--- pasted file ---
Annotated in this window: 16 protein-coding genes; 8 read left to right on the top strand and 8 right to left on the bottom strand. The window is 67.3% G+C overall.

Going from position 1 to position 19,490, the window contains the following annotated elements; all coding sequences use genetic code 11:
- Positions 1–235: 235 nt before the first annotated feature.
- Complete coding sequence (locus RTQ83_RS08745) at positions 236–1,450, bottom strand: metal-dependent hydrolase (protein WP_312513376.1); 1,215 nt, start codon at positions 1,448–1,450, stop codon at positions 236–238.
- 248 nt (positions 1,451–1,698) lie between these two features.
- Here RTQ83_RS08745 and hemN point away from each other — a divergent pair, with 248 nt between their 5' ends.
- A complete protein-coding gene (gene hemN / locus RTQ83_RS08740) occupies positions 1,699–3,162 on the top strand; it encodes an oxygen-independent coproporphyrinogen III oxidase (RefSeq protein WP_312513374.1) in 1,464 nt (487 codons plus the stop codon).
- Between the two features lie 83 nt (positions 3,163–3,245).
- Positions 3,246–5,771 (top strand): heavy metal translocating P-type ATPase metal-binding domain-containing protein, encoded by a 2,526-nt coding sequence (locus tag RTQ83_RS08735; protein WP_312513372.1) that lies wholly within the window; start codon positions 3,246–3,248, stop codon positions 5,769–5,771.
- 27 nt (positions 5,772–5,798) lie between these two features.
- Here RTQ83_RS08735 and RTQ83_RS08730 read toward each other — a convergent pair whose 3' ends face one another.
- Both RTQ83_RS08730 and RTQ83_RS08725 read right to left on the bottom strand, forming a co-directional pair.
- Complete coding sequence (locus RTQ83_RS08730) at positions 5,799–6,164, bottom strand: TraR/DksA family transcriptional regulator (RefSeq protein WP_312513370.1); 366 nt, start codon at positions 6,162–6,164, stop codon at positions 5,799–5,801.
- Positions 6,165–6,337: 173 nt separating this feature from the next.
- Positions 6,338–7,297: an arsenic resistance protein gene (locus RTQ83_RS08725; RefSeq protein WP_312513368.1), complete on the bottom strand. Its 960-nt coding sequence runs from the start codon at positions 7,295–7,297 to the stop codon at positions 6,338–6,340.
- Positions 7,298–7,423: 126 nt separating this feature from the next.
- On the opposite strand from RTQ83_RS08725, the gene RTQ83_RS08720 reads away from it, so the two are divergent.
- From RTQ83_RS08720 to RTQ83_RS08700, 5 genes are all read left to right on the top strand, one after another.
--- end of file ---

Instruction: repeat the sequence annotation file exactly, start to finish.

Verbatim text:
Annotated in this window: 16 protein-coding genes; 8 read left to right on the top strand and 8 right to left on the bottom strand. The window is 67.3% G+C overall.

Going from position 1 to position 19,490, the window contains the following annotated elements; all coding sequences use genetic code 11:
- Positions 1–235: 235 nt before the first annotated feature.
- Complete coding sequence (locus RTQ83_RS08745) at positions 236–1,450, bottom strand: metal-dependent hydrolase (protein WP_312513376.1); 1,215 nt, start codon at positions 1,448–1,450, stop codon at positions 236–238.
- 248 nt (positions 1,451–1,698) lie between these two features.
- Here RTQ83_RS08745 and hemN point away from each other — a divergent pair, with 248 nt between their 5' ends.
- A complete protein-coding gene (gene hemN / locus RTQ83_RS08740) occupies positions 1,699–3,162 on the top strand; it encodes an oxygen-independent coproporphyrinogen III oxidase (RefSeq protein WP_312513374.1) in 1,464 nt (487 codons plus the stop codon).
- Between the two features lie 83 nt (positions 3,163–3,245).
- Positions 3,246–5,771 (top strand): heavy metal translocating P-type ATPase metal-binding domain-containing protein, encoded by a 2,526-nt coding sequence (locus tag RTQ83_RS08735; protein WP_312513372.1) that lies wholly within the window; start codon positions 3,246–3,248, stop codon positions 5,769–5,771.
- 27 nt (positions 5,772–5,798) lie between these two features.
- Here RTQ83_RS08735 and RTQ83_RS08730 read toward each other — a convergent pair whose 3' ends face one another.
- Both RTQ83_RS08730 and RTQ83_RS08725 read right to left on the bottom strand, forming a co-directional pair.
- Complete coding sequence (locus RTQ83_RS08730) at positions 5,799–6,164, bottom strand: TraR/DksA family transcriptional regulator (RefSeq protein WP_312513370.1); 366 nt, start codon at positions 6,162–6,164, stop codon at positions 5,799–5,801.
- Positions 6,165–6,337: 173 nt separating this feature from the next.
- Positions 6,338–7,297: an arsenic resistance protein gene (locus RTQ83_RS08725; RefSeq protein WP_312513368.1), complete on the bottom strand. Its 960-nt coding sequence runs from the start codon at positions 7,295–7,297 to the stop codon at positions 6,338–6,340.
- Positions 7,298–7,423: 126 nt separating this feature from the next.
- On the opposite strand from RTQ83_RS08725, the gene RTQ83_RS08720 reads away from it, so the two are divergent.
- From RTQ83_RS08720 to RTQ83_RS08700, 5 genes are all read left to right on the top strand, one after another.